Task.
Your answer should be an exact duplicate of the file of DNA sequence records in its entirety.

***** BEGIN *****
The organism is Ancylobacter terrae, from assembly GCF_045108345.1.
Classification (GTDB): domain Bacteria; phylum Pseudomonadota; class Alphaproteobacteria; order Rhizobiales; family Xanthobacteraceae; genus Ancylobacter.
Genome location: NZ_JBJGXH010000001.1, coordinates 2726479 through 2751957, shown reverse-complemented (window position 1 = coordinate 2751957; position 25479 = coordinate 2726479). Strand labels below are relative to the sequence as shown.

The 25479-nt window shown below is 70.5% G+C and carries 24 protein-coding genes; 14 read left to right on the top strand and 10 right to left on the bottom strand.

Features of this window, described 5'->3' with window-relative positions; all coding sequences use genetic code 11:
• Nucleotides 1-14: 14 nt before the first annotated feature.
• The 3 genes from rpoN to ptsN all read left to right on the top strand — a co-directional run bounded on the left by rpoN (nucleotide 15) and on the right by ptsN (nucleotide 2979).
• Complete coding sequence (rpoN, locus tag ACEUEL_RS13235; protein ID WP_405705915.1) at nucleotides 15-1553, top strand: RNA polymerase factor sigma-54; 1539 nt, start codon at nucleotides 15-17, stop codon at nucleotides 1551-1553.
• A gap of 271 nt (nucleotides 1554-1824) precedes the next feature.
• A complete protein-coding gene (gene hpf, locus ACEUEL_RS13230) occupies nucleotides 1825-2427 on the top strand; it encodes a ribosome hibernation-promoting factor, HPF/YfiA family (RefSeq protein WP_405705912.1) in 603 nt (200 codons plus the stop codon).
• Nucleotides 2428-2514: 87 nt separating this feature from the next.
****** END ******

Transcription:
The organism is Ancylobacter terrae, from assembly GCF_045108345.1.
Classification (GTDB): domain Bacteria; phylum Pseudomonadota; class Alphaproteobacteria; order Rhizobiales; family Xanthobacteraceae; genus Ancylobacter.
Genome location: NZ_JBJGXH010000001.1, coordinates 2726479 through 2751957, shown reverse-complemented (window position 1 = coordinate 2751957; position 25479 = coordinate 2726479). Strand labels below are relative to the sequence as shown.

The 25479-nt window shown below is 70.5% G+C and carries 24 protein-coding genes; 14 read left to right on the top strand and 10 right to left on the bottom strand.

Features of this window, described 5'->3' with window-relative positions; all coding sequences use genetic code 11:
• Nucleotides 1-14: 14 nt before the first annotated feature.
• The 3 genes from rpoN to ptsN all read left to right on the top strand — a co-directional run bounded on the left by rpoN (nucleotide 15) and on the right by ptsN (nucleotide 2979).
• Complete coding sequence (rpoN, locus tag ACEUEL_RS13235; protein ID WP_405705915.1) at nucleotides 15-1553, top strand: RNA polymerase factor sigma-54; 1539 nt, start codon at nucleotides 15-17, stop codon at nucleotides 1551-1553.
• A gap of 271 nt (nucleotides 1554-1824) precedes the next feature.
• A complete protein-coding gene (gene hpf, locus ACEUEL_RS13230) occupies nucleotides 1825-2427 on the top strand; it encodes a ribosome hibernation-promoting factor, HPF/YfiA family (RefSeq protein WP_405705912.1) in 603 nt (200 codons plus the stop codon).
• Nucleotides 2428-2514: 87 nt separating this feature from the next.